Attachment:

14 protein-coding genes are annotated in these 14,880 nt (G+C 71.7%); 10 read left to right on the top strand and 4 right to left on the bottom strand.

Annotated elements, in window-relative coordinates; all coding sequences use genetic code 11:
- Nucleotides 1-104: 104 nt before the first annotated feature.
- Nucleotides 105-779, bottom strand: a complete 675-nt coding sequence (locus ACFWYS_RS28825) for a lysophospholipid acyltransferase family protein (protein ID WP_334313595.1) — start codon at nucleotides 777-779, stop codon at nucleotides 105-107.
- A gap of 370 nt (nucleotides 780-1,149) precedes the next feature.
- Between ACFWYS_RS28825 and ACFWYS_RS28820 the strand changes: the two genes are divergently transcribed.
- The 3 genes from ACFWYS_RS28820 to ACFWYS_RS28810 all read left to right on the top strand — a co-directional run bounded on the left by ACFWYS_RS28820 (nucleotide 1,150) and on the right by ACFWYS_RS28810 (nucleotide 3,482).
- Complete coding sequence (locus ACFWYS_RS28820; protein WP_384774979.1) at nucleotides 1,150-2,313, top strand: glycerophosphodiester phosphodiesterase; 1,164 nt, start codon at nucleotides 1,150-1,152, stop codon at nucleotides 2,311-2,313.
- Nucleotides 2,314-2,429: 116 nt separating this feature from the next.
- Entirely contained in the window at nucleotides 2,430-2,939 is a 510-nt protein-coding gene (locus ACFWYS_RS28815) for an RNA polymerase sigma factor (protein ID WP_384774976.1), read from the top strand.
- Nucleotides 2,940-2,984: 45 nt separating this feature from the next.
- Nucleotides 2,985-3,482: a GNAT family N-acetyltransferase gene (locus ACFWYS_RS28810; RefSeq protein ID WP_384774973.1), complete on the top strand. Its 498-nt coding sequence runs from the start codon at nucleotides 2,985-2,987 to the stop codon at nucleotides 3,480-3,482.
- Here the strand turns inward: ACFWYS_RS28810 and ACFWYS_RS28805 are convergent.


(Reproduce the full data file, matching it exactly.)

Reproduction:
14 protein-coding genes are annotated in these 14,880 nt (G+C 71.7%); 10 read left to right on the top strand and 4 right to left on the bottom strand.

Annotated elements, in window-relative coordinates; all coding sequences use genetic code 11:
- Nucleotides 1-104: 104 nt before the first annotated feature.
- Nucleotides 105-779, bottom strand: a complete 675-nt coding sequence (locus ACFWYS_RS28825) for a lysophospholipid acyltransferase family protein (protein ID WP_334313595.1) — start codon at nucleotides 777-779, stop codon at nucleotides 105-107.
- A gap of 370 nt (nucleotides 780-1,149) precedes the next feature.
- Between ACFWYS_RS28825 and ACFWYS_RS28820 the strand changes: the two genes are divergently transcribed.
- The 3 genes from ACFWYS_RS28820 to ACFWYS_RS28810 all read left to right on the top strand — a co-directional run bounded on the left by ACFWYS_RS28820 (nucleotide 1,150) and on the right by ACFWYS_RS28810 (nucleotide 3,482).
- Complete coding sequence (locus ACFWYS_RS28820; protein WP_384774979.1) at nucleotides 1,150-2,313, top strand: glycerophosphodiester phosphodiesterase; 1,164 nt, start codon at nucleotides 1,150-1,152, stop codon at nucleotides 2,311-2,313.
- Nucleotides 2,314-2,429: 116 nt separating this feature from the next.
- Entirely contained in the window at nucleotides 2,430-2,939 is a 510-nt protein-coding gene (locus ACFWYS_RS28815) for an RNA polymerase sigma factor (protein ID WP_384774976.1), read from the top strand.
- Nucleotides 2,940-2,984: 45 nt separating this feature from the next.
- Nucleotides 2,985-3,482: a GNAT family N-acetyltransferase gene (locus ACFWYS_RS28810; RefSeq protein ID WP_384774973.1), complete on the top strand. Its 498-nt coding sequence runs from the start codon at nucleotides 2,985-2,987 to the stop codon at nucleotides 3,480-3,482.
- Here the strand turns inward: ACFWYS_RS28810 and ACFWYS_RS28805 are convergent.